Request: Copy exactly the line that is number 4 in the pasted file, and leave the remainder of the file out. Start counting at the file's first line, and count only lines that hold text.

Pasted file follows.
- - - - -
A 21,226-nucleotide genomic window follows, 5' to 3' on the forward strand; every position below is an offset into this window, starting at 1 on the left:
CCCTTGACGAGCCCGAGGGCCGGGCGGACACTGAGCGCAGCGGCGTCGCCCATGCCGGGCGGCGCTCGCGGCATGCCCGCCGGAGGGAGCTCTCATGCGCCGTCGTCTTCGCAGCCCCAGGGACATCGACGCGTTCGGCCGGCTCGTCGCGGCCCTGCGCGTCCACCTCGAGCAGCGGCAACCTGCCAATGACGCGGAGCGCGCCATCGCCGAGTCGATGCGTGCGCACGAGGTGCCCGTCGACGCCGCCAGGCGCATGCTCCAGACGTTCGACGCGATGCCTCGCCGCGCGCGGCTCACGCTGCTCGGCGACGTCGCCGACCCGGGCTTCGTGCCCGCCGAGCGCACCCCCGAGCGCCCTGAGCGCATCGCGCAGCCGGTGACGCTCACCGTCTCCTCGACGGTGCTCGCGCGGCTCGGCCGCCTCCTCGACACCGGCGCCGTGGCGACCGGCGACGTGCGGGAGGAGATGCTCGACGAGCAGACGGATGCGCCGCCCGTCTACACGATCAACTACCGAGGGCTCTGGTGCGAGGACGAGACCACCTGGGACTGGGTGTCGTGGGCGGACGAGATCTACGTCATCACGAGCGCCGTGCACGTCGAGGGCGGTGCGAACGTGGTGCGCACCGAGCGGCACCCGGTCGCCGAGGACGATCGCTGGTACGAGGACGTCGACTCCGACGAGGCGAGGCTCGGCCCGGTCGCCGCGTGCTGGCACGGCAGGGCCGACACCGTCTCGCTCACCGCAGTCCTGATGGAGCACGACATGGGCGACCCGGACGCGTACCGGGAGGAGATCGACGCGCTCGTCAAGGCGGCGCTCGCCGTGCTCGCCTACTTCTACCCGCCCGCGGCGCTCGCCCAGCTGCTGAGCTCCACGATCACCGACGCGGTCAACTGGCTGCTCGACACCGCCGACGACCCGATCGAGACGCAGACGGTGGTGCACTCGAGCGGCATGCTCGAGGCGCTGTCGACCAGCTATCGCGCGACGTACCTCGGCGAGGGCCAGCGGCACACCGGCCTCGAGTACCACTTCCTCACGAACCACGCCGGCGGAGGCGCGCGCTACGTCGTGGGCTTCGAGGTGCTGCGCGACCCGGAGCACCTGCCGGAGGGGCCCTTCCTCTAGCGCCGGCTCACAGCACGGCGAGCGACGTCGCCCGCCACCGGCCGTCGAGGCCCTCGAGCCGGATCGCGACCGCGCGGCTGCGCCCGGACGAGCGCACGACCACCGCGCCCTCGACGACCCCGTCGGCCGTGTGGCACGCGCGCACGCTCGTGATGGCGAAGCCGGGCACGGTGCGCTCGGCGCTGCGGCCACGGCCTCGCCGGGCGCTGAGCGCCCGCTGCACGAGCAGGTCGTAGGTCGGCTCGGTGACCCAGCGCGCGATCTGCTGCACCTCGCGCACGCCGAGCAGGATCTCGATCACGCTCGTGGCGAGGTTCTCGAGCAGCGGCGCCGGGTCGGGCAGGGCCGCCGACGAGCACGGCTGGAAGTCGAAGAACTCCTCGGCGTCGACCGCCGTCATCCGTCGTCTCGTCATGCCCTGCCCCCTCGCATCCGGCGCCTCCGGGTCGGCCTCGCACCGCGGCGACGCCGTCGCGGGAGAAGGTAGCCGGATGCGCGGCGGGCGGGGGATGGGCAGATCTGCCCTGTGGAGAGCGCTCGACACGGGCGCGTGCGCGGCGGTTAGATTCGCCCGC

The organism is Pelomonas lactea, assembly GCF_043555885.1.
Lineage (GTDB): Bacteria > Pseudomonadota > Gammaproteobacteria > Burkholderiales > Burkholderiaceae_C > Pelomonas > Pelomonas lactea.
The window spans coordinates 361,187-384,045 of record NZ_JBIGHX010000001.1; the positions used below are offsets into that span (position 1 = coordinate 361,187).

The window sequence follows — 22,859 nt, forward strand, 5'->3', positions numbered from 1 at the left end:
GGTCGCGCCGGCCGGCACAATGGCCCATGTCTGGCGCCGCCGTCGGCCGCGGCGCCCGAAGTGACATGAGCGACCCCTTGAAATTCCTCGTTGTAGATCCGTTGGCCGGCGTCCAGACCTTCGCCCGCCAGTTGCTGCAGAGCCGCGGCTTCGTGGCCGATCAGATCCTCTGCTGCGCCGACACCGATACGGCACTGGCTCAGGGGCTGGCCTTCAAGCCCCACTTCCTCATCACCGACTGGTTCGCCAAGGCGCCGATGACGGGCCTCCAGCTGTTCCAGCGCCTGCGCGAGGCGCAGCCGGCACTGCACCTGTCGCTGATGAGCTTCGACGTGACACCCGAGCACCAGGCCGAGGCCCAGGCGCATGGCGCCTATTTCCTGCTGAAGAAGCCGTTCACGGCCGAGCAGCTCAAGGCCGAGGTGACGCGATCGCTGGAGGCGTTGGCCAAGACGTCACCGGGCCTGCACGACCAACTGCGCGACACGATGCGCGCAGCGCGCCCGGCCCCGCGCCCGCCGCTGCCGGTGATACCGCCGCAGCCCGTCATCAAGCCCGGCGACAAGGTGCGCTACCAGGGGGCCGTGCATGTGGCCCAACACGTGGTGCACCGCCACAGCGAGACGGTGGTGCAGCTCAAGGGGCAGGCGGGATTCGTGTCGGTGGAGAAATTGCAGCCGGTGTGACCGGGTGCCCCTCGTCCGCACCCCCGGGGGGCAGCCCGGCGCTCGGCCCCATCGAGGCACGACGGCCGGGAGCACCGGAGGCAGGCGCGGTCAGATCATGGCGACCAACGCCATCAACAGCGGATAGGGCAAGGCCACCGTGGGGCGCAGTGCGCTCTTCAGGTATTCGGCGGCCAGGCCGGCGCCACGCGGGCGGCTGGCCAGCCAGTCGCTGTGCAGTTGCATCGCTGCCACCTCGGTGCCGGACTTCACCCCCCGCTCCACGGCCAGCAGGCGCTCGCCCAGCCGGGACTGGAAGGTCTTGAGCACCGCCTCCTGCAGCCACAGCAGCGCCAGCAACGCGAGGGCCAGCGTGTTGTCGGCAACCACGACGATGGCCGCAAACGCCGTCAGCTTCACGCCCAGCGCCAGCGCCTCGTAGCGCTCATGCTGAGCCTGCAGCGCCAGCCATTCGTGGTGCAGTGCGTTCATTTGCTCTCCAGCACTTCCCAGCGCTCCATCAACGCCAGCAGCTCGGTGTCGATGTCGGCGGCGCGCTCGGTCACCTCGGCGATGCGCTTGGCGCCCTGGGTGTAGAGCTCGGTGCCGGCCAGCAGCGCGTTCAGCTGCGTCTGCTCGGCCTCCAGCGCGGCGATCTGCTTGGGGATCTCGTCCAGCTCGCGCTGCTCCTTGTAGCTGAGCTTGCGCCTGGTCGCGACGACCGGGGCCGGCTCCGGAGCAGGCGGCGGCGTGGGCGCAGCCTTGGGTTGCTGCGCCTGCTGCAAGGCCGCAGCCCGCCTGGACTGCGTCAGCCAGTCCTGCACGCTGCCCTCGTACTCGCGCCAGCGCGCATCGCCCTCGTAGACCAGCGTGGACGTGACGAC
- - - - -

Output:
Lineage (GTDB): Bacteria > Pseudomonadota > Gammaproteobacteria > Burkholderiales > Burkholderiaceae_C > Pelomonas > Pelomonas lactea.